# Physics in Animation: Force and Momentum

Continuing in the series on Physics in Animation, today we take a closer look at Force and Momentum. How can these principals help you to take your work to the next level?

As discussed in Parts 1 and 2, the Principles of Animation Physics are helpful for animators looking to create physically believable motion. These principles are:

#### Principle #3: Force and Momentum

To understand how forces, such as gravity, friction, etc., affect motion you first need to understand the concept of momentum. Moving objects have momentum, which depends on both their speed and weight. A character that weighs 100 pounds (45 kilos) can have as much momentum as a 300 pound character if the small character runs three times faster than the big guy. Momentum also depends on the direction of the motion so deflecting a moving object is considered a change of momentum.

The Law of Inertia (Principle #2) tells us that we have uniform motion (constant timing and spacing with a straight path of action) when there’s no unbalanced forces. The principle of Force and Momentum says that an unbalanced force will change an object’s momentum; the bigger the force, the quicker the momentum changes.  For moving characters this change in momentum could result in increasing or decreasing a character’s speed or it could be a change in direction (such as making a turn). Among physicists the principle of Force and Momentum is known as Newton’s Second Law of Motion.

It’s also called the Law of Acceleration; you may know it by its equation:  F = m a.

So, as an animator, how do you use this principle? Let’s say that you want to indicate that a large force is acting on a character, such as a strong punch in a fight scene. The punch (which is our unbalanced force) should cause a quick change in momentum. For example, you can have the character accelerating quickly as he recoils from the punch. Or if the character was already moving when the punch landed then the force could quickly stop his motion. In both cases we have a change in momentum and the larger the force, the quicker this change occurs. Remember that momentum depends on both velocity and weight so a heavy character recoils less than a light character hit by the same punch. This is a great way to convey a sense of weight for characters by showing how they react to forces.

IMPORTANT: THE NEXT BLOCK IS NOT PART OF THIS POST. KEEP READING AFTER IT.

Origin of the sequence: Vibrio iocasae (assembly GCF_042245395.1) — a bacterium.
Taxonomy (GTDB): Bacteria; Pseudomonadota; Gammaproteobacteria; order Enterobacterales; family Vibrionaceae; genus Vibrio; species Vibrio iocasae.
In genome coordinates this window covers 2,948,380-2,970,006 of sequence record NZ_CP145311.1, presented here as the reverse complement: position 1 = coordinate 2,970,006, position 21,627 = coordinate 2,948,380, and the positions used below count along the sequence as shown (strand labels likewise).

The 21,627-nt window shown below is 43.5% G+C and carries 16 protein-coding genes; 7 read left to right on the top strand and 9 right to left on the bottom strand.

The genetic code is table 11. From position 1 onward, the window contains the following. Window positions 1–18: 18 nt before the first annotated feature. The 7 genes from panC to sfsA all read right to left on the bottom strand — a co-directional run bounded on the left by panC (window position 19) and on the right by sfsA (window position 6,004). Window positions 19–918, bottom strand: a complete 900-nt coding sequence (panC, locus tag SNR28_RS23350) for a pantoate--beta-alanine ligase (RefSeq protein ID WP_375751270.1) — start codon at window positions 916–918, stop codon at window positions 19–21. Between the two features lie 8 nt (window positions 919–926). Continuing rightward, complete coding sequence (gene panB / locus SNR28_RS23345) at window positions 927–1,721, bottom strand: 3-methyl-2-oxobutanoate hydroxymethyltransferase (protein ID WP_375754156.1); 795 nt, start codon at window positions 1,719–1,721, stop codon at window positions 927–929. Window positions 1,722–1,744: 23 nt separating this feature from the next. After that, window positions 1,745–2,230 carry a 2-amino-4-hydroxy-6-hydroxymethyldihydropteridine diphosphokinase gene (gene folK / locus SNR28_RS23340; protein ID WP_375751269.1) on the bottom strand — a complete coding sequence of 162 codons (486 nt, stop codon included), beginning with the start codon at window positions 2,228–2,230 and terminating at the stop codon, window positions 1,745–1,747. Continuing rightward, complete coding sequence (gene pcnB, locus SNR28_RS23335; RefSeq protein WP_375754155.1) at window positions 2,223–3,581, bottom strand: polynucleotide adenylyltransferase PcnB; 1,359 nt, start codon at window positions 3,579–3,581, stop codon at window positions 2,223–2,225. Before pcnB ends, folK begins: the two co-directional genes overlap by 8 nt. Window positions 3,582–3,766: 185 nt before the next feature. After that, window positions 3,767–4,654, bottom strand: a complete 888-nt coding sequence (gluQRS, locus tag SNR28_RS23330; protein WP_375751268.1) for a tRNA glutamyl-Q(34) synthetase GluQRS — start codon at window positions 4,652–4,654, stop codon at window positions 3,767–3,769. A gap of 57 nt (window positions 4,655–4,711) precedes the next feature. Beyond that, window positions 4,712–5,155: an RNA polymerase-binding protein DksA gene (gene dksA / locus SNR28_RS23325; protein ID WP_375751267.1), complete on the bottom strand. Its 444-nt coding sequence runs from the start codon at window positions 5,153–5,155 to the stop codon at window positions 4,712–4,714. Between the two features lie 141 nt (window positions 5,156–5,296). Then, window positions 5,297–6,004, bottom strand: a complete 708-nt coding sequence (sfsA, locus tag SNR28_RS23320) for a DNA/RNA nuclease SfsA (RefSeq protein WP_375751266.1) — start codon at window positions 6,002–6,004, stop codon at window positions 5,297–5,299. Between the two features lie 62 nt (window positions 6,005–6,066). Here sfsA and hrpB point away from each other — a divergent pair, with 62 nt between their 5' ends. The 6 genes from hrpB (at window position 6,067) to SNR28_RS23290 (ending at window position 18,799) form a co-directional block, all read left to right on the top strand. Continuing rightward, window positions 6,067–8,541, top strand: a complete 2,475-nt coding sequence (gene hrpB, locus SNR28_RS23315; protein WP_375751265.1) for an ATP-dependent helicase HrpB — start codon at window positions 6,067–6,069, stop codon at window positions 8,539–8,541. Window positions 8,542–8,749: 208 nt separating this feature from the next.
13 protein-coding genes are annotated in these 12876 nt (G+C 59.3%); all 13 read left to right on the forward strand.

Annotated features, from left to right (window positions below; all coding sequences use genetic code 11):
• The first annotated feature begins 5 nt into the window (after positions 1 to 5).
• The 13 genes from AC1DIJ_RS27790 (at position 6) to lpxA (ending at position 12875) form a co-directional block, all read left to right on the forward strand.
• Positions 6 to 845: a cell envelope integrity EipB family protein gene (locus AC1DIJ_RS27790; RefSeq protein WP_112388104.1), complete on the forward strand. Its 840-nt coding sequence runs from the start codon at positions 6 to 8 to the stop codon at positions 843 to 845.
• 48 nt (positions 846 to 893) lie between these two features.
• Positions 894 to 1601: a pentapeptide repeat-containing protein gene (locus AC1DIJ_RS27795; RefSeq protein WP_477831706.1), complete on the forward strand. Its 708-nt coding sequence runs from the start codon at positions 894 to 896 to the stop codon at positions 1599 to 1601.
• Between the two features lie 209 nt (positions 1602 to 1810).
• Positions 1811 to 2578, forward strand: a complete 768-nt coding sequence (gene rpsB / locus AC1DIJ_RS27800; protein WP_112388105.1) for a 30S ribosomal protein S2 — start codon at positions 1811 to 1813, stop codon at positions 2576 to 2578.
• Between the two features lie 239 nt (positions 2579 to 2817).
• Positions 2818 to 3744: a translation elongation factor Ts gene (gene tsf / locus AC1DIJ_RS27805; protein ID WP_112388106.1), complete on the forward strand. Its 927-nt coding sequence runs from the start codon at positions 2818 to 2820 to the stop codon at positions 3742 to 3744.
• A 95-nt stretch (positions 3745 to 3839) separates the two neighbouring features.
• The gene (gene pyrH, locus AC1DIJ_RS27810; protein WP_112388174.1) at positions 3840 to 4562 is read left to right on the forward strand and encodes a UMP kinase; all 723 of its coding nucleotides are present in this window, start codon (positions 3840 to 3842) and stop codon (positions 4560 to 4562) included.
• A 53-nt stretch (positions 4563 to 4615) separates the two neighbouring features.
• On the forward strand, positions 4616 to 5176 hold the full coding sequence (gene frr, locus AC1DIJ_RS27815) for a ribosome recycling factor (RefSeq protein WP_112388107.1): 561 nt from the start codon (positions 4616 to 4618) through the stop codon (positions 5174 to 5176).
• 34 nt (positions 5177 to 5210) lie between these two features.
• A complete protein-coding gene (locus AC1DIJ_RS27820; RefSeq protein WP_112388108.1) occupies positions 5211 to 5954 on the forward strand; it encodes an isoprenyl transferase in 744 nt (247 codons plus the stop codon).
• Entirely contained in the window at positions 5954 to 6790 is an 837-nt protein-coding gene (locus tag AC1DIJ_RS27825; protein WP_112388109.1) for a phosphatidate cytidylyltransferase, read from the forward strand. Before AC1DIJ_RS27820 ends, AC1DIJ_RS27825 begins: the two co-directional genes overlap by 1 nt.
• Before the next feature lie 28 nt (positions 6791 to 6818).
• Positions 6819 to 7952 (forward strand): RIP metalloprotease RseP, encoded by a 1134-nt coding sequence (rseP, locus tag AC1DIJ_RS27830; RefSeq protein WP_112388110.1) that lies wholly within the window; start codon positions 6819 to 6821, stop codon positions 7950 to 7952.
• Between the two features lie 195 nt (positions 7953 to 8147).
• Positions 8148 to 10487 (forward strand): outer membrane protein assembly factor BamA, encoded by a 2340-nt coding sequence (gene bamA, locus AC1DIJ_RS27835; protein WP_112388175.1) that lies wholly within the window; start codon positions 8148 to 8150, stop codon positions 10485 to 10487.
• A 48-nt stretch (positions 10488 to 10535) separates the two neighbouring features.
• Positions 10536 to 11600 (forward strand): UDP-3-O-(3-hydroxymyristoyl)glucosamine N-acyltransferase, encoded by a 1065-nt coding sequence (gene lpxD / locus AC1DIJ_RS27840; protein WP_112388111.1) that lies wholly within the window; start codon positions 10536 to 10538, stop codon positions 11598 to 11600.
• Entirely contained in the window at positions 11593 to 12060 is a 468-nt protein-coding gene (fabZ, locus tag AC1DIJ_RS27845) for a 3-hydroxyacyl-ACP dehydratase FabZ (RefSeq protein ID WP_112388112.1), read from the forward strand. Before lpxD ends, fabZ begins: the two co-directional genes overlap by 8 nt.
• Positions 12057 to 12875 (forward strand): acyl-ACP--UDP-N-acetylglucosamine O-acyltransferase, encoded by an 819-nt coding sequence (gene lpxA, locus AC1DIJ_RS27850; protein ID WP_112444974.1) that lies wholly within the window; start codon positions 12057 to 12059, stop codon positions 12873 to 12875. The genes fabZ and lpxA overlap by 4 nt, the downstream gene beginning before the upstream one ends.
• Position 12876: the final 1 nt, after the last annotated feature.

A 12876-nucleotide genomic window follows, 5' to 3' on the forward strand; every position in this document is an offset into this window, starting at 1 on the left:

Here’s another example: a character is sliding to a stop due to friction, which is the unbalanced force. When this friction is small the momentum changes slowly which means it takes a long time for the character to come to a stop.  The principle of Force and Momentum also tells us that if the force is constant (which is typical for sliding friction) then the change in momentum produces spacings that follow the Odd Rule (see the principle of Timing, Spacing, and Scale in Part #1).

Often the unbalanced force is not constant. If the unbalanced force is increasing then the spacings change faster than the Odd Rule. On the other hand, if the unbalanced force is decreasing then the spacings become more uniform. For example, when Tarzan is swinging from tree to tree his speed is nearly constant near the bottom of the arc. In that part of the swing the downward force of gravity is almost balanced by the upward tension in the vine. Tarzan’s momentum is large, but it changes very little during that lowest part of the swing. Shoot some reference and see for yourself!

Besides timing and spacing, forces also affect the path of action; as mentioned above a change in direction is considered a change in momentum. So if you have a pair of characters running towards each other and colliding (such as in a football match), the greater the deflection of their motion, the greater the force of impact. And remember that a character’s momentum depends on weight so a light character experiences a greater deflection from this impact than the heavy character. We’ll discuss this further in Part 6 (Action / Reaction).

Finally, be sure to use the principle of Force and Momentum when you’re studying reference. While watching motion, try to think in terms of how momentum is changing and the forces causing this change. Some forces, such as a punch to the head, are easy to see while others, such as sliding friction, aren’t as obvious. But all forces have an effect on motion and all motion that’s not uniform has unbalanced forces.  Both the timing and the path of action depend on these unbalanced forces so your animated motion will be believable only if the texture of the timing and the shape of the path of action are consistent with the forces at play. In brief: Use the force! (You knew that was coming. )

That’s all for now. Look for future articles covering the other Principles of Animation Physics appearing here on Animator Island. See you then!

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Love this series thank you.

Hopefully this series didn’t end mid way! I’m looking forward to the next installment.

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